of the people one about the Luperci. And although it seems easy to
settle such matters as those, still my mind cannot fix itself on such
subjects, being anxious about more important matters. For our affairs,
O conscript fathers, are come to a crisis, and are in a state of
almost extreme danger. It is not without reason that I have always
feared and never approved of that sending of ambassadors. And what
their return is to bring us I know not, but who is there who does not
see with how much languor the expectation of it infects our minds? For
those men put no restraint on themselves who grieve that the senate
has revived so as to entertain hopes of its former authority, and
that the Roman people is united to this our order, that all Italy is
animated by one common feeling, that armies are prepared, and generals
ready for the armies, even already they are inventing replies for
Antonius, and defending them. Some pretend that his demand is that all
the armies be disbanded. I suppose then we sent ambassadors to him,
not that he should submit and obey this our body, but that he should
offer us conditions, impose laws upon us, order us to open Italy to
foreign nations, especially while we were to leave him in safety from
whom there is more danger to be feared than from any nation whatever.
Others say that he is willing to give up the nearer Gaul to us, and
that he will be satisfied with the further Gaul. Very kind of him! in
order that from thence he may endeavour to bring not merely legions,
but even nations against this city. Others say that he makes no
demands now but such as are quite moderate. Macedonia he calls
absolutely his own, since it was from thence that his brother Caius
was recalled. But what province is there in which that firebrand may
not kindle a conflagration? Therefore those same men, like provident
citizens and diligent senators, say that I have sounded the charge,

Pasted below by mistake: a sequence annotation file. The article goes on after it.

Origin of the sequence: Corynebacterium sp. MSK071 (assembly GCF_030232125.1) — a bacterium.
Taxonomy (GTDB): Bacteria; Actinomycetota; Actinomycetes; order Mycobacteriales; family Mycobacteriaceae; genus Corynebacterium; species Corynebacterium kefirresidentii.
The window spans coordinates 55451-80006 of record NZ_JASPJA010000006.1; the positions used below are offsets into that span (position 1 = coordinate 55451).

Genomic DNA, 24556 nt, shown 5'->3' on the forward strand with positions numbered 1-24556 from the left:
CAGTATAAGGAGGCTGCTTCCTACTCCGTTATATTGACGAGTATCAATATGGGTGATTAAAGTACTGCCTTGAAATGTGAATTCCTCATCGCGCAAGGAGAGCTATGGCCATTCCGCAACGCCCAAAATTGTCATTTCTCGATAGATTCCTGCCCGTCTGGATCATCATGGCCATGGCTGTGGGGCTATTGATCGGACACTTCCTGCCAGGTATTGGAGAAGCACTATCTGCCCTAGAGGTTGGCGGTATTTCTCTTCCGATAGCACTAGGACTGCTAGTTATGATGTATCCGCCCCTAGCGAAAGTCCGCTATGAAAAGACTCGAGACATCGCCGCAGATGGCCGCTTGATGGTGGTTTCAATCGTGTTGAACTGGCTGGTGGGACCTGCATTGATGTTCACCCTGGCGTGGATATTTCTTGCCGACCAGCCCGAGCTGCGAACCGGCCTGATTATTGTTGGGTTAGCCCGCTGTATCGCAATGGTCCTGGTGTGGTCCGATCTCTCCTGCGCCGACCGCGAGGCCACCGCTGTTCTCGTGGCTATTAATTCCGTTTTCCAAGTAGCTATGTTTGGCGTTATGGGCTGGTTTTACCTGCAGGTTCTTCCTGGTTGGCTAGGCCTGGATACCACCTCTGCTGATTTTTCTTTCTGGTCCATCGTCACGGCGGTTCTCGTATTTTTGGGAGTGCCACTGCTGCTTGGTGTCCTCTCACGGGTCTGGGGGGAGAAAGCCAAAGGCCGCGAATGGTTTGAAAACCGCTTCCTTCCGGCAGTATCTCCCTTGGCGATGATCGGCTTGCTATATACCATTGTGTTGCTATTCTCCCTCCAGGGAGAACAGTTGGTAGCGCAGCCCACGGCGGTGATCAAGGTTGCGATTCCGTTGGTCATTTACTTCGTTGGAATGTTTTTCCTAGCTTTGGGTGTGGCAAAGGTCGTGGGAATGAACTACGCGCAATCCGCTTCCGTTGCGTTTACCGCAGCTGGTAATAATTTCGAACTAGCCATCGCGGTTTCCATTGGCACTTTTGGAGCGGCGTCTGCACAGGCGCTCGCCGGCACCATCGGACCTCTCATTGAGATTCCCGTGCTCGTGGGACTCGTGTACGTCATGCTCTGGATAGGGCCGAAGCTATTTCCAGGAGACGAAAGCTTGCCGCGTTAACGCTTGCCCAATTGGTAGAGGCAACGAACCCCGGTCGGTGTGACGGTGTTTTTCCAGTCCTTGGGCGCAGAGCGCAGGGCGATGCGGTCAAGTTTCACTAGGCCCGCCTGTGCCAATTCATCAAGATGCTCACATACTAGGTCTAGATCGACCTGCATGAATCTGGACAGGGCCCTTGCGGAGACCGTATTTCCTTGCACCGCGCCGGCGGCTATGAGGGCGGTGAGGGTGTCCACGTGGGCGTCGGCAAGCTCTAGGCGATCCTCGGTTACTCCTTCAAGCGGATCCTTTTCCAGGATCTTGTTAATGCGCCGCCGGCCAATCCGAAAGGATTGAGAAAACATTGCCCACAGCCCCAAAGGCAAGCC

and they undertake the advocacy of peace. Is not this the way in
which they argue? "Antonius ought not to have been irritated, he is
a reckless and a bold man, there are many bad men besides him." (No
doubt, and they may begin and count themselves first). And they warn
us to be on our guard against them. Which conduct then is it which
shows the more prudent caution chastising wicked citizens when one is
able to do so, or fearing them?

II. And these men speak in this way, who on account of their trifling
disposition used to be considered friends of the people. From which
it may be understood that they in their hearts have at all times been
disinclined to a good constitution of the state, and they were not
friends of the people from inclination. For how comes it to pass that
those men who were anxious to gratify the people in evil things, now,
on an occasion which above all others concerns the people's interests,
because the same thing would be also salutary for the republic, now
prefer being wicked to being friends of the people? This noble cause
of which I am the advocate has made me popular, a man who (as you
know) have always opposed the rashness of the people. And those men
are called, or rather they call themselves, consulars; though no man
is worthy of that name except those who can support so high an honour.
Will you favour an enemy? Will you let him send you letters about his
hopes of success? Will you be glad to produce them? to read them? Will
you even give them to wicked citizens to take copies of? Will you thus
raise their courage? Will you thus damp the hopes and valour of the
good? And then will you think yourself a consular, or a senator, or
even a citizen? Caius Pansa, a most fearless and virtuous consul, will